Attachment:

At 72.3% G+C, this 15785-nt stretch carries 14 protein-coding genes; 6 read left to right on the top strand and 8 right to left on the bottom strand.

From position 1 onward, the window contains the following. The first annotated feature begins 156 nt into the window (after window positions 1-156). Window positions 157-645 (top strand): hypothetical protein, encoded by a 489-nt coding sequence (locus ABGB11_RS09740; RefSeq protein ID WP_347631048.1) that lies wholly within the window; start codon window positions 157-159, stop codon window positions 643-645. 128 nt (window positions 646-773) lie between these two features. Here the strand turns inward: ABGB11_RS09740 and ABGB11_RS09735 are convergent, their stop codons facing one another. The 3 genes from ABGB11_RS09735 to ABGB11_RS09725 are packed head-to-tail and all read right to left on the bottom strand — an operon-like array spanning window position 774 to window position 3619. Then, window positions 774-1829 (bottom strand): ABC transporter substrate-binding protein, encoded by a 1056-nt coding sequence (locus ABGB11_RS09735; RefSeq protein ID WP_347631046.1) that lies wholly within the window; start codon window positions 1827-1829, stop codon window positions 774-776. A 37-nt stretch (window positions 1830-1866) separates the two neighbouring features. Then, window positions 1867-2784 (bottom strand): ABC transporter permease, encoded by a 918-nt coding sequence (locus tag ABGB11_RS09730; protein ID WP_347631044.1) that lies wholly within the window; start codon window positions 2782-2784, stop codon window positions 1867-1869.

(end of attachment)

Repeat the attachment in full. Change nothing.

At 72.3% G+C, this 15785-nt stretch carries 14 protein-coding genes; 6 read left to right on the top strand and 8 right to left on the bottom strand.

From position 1 onward, the window contains the following. The first annotated feature begins 156 nt into the window (after window positions 1-156). Window positions 157-645 (top strand): hypothetical protein, encoded by a 489-nt coding sequence (locus ABGB11_RS09740; RefSeq protein ID WP_347631048.1) that lies wholly within the window; start codon window positions 157-159, stop codon window positions 643-645. 128 nt (window positions 646-773) lie between these two features. Here the strand turns inward: ABGB11_RS09740 and ABGB11_RS09735 are convergent, their stop codons facing one another. The 3 genes from ABGB11_RS09735 to ABGB11_RS09725 are packed head-to-tail and all read right to left on the bottom strand — an operon-like array spanning window position 774 to window position 3619. Then, window positions 774-1829 (bottom strand): ABC transporter substrate-binding protein, encoded by a 1056-nt coding sequence (locus ABGB11_RS09735; RefSeq protein ID WP_347631046.1) that lies wholly within the window; start codon window positions 1827-1829, stop codon window positions 774-776. A 37-nt stretch (window positions 1830-1866) separates the two neighbouring features. Then, window positions 1867-2784 (bottom strand): ABC transporter permease, encoded by a 918-nt coding sequence (locus tag ABGB11_RS09730; protein ID WP_347631044.1) that lies wholly within the window; start codon window positions 2782-2784, stop codon window positions 1867-1869.